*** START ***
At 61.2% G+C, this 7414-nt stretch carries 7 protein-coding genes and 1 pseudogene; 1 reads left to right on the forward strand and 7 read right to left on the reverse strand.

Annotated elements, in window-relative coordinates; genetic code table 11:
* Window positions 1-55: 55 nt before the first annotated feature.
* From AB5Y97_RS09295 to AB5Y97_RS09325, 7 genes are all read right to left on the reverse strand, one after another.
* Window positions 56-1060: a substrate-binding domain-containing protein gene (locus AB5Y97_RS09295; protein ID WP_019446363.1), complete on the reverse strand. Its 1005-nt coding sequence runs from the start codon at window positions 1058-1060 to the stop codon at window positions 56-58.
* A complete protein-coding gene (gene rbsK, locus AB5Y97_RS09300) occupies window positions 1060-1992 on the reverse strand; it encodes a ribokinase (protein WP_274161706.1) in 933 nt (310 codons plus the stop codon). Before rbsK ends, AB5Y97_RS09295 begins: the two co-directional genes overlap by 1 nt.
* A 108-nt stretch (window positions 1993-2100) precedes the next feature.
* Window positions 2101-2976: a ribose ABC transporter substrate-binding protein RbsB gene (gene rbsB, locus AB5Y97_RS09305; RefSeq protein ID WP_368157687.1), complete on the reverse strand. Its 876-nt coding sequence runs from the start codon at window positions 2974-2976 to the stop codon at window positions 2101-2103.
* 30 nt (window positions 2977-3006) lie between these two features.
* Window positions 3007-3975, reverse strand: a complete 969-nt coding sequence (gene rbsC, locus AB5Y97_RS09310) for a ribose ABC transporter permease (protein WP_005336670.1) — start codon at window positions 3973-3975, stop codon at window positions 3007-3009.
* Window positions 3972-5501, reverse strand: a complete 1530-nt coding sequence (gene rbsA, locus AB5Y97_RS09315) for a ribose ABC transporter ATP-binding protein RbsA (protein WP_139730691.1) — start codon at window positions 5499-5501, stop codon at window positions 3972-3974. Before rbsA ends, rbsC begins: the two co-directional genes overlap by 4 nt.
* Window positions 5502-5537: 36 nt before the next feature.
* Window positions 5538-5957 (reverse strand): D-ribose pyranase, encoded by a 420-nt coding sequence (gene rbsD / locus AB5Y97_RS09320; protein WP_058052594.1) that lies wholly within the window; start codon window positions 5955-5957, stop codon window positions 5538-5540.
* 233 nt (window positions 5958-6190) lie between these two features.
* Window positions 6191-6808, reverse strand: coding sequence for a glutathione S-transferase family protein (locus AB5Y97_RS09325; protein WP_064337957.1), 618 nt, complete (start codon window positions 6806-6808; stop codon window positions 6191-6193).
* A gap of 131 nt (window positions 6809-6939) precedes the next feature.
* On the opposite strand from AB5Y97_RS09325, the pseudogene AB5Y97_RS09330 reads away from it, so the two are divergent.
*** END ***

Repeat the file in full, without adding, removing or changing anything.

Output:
At 61.2% G+C, this 7414-nt stretch carries 7 protein-coding genes and 1 pseudogene; 1 reads left to right on the forward strand and 7 read right to left on the reverse strand.

Annotated elements, in window-relative coordinates; genetic code table 11:
* Window positions 1-55: 55 nt before the first annotated feature.
* From AB5Y97_RS09295 to AB5Y97_RS09325, 7 genes are all read right to left on the reverse strand, one after another.
* Window positions 56-1060: a substrate-binding domain-containing protein gene (locus AB5Y97_RS09295; protein ID WP_019446363.1), complete on the reverse strand. Its 1005-nt coding sequence runs from the start codon at window positions 1058-1060 to the stop codon at window positions 56-58.
* A complete protein-coding gene (gene rbsK, locus AB5Y97_RS09300) occupies window positions 1060-1992 on the reverse strand; it encodes a ribokinase (protein WP_274161706.1) in 933 nt (310 codons plus the stop codon). Before rbsK ends, AB5Y97_RS09295 begins: the two co-directional genes overlap by 1 nt.
* A 108-nt stretch (window positions 1993-2100) precedes the next feature.
* Window positions 2101-2976: a ribose ABC transporter substrate-binding protein RbsB gene (gene rbsB, locus AB5Y97_RS09305; RefSeq protein ID WP_368157687.1), complete on the reverse strand. Its 876-nt coding sequence runs from the start codon at window positions 2974-2976 to the stop codon at window positions 2101-2103.
* 30 nt (window positions 2977-3006) lie between these two features.
* Window positions 3007-3975, reverse strand: a complete 969-nt coding sequence (gene rbsC, locus AB5Y97_RS09310) for a ribose ABC transporter permease (protein WP_005336670.1) — start codon at window positions 3973-3975, stop codon at window positions 3007-3009.
* Window positions 3972-5501, reverse strand: a complete 1530-nt coding sequence (gene rbsA, locus AB5Y97_RS09315) for a ribose ABC transporter ATP-binding protein RbsA (protein WP_139730691.1) — start codon at window positions 5499-5501, stop codon at window positions 3972-3974. Before rbsA ends, rbsC begins: the two co-directional genes overlap by 4 nt.
* Window positions 5502-5537: 36 nt before the next feature.
* Window positions 5538-5957 (reverse strand): D-ribose pyranase, encoded by a 420-nt coding sequence (gene rbsD / locus AB5Y97_RS09320; protein WP_058052594.1) that lies wholly within the window; start codon window positions 5955-5957, stop codon window positions 5538-5540.
* 233 nt (window positions 5958-6190) lie between these two features.
* Window positions 6191-6808, reverse strand: coding sequence for a glutathione S-transferase family protein (locus AB5Y97_RS09325; protein WP_064337957.1), 618 nt, complete (start codon window positions 6806-6808; stop codon window positions 6191-6193).
* A gap of 131 nt (window positions 6809-6939) precedes the next feature.
* On the opposite strand from AB5Y97_RS09325, the pseudogene AB5Y97_RS09330 reads away from it, so the two are divergent.